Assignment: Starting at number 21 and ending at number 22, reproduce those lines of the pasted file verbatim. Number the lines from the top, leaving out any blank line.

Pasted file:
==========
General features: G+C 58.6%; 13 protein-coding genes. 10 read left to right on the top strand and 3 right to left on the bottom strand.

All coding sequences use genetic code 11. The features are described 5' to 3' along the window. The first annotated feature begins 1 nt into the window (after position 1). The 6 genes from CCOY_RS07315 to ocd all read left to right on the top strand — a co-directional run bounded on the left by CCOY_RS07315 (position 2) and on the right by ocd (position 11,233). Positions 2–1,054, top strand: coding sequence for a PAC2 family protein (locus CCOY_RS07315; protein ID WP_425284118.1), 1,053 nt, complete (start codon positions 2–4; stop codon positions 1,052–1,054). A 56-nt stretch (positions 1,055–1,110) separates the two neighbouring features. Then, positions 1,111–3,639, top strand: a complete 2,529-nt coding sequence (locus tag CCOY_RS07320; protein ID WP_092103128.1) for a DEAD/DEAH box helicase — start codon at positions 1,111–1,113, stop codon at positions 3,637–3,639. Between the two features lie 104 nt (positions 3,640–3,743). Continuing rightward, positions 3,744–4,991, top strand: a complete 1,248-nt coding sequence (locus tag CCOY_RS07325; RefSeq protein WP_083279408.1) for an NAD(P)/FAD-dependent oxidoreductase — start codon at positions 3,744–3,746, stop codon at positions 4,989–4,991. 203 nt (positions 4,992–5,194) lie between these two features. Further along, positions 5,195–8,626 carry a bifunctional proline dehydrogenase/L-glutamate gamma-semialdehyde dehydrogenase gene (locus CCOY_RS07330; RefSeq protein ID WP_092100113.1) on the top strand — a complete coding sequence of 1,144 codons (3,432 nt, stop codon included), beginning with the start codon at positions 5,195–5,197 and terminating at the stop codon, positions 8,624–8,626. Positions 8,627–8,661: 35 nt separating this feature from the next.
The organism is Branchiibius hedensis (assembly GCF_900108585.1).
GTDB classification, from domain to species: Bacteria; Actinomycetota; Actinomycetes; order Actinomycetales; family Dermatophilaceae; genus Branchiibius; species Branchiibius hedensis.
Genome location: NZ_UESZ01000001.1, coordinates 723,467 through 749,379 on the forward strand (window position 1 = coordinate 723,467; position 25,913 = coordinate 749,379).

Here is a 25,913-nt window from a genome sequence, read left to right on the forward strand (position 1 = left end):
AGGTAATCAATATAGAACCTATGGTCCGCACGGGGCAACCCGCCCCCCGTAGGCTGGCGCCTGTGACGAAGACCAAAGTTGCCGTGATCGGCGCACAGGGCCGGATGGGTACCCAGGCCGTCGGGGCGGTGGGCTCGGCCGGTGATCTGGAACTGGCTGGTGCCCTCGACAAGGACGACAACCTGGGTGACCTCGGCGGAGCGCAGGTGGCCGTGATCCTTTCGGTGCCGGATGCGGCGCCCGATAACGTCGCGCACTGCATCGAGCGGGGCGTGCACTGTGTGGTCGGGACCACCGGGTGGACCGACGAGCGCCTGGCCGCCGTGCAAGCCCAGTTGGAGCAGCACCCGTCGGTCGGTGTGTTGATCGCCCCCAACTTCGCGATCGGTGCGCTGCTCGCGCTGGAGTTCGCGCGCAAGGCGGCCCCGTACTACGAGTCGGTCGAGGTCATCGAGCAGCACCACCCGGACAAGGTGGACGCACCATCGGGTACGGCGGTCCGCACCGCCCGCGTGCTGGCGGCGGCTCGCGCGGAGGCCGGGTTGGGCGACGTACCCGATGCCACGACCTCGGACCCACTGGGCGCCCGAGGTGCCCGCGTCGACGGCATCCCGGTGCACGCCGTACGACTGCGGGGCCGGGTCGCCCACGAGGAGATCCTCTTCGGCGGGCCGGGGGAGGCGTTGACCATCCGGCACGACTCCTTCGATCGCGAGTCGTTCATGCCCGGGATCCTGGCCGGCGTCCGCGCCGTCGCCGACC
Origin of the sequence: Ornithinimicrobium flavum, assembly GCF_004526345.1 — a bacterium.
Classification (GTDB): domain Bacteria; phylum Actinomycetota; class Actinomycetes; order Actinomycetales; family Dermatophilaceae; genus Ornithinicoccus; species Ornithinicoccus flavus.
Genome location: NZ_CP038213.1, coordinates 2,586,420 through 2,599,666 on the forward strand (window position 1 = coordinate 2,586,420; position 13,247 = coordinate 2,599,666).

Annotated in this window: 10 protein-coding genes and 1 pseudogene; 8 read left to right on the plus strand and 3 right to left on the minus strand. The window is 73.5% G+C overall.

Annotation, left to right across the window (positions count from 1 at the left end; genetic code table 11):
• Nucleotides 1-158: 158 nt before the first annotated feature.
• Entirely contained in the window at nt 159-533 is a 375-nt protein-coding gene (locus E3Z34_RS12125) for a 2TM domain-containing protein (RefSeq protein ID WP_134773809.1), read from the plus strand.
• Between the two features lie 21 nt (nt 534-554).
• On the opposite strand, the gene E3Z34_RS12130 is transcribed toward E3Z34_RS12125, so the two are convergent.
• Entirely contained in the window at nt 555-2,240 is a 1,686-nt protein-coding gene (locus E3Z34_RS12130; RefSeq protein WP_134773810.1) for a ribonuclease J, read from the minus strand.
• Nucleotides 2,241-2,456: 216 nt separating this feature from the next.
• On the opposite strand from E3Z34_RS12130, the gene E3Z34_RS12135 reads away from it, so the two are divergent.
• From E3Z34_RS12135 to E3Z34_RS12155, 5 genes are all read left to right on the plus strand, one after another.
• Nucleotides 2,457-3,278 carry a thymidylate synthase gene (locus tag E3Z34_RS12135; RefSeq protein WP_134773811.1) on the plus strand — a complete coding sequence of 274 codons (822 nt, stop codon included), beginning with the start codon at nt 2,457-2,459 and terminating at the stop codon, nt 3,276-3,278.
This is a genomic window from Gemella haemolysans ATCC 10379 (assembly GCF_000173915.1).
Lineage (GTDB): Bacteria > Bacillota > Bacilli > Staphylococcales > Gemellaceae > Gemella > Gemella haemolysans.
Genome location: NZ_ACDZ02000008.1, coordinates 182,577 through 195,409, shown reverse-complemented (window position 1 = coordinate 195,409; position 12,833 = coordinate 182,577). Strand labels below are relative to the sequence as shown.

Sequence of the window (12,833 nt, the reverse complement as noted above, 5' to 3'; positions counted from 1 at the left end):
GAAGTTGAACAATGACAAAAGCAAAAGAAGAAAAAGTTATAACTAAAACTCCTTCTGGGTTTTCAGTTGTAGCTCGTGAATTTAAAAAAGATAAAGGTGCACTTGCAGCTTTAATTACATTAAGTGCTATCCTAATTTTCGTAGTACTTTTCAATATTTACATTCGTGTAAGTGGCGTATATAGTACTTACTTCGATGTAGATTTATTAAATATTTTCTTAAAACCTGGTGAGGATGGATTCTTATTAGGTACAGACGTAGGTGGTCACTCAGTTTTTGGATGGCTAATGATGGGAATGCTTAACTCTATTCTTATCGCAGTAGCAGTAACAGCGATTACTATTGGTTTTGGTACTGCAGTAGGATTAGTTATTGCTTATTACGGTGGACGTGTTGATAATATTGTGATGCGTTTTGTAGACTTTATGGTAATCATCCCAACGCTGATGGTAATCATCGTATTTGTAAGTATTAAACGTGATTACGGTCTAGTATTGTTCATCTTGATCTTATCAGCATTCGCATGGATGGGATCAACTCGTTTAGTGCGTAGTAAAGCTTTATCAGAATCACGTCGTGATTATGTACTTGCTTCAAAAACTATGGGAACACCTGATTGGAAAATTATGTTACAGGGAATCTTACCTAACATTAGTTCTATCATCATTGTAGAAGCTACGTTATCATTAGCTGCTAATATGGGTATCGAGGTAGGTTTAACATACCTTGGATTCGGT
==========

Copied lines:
• Nucleotides 2,457-3,278 carry a thymidylate synthase gene (locus tag E3Z34_RS12135; RefSeq protein WP_134773811.1) on the plus strand — a complete coding sequence of 274 codons (822 nt, stop codon included), beginning with the start codon at nt 2,457-2,459 and terminating at the stop codon, nt 3,276-3,278.
This is a genomic window from Gemella haemolysans ATCC 10379 (assembly GCF_000173915.1).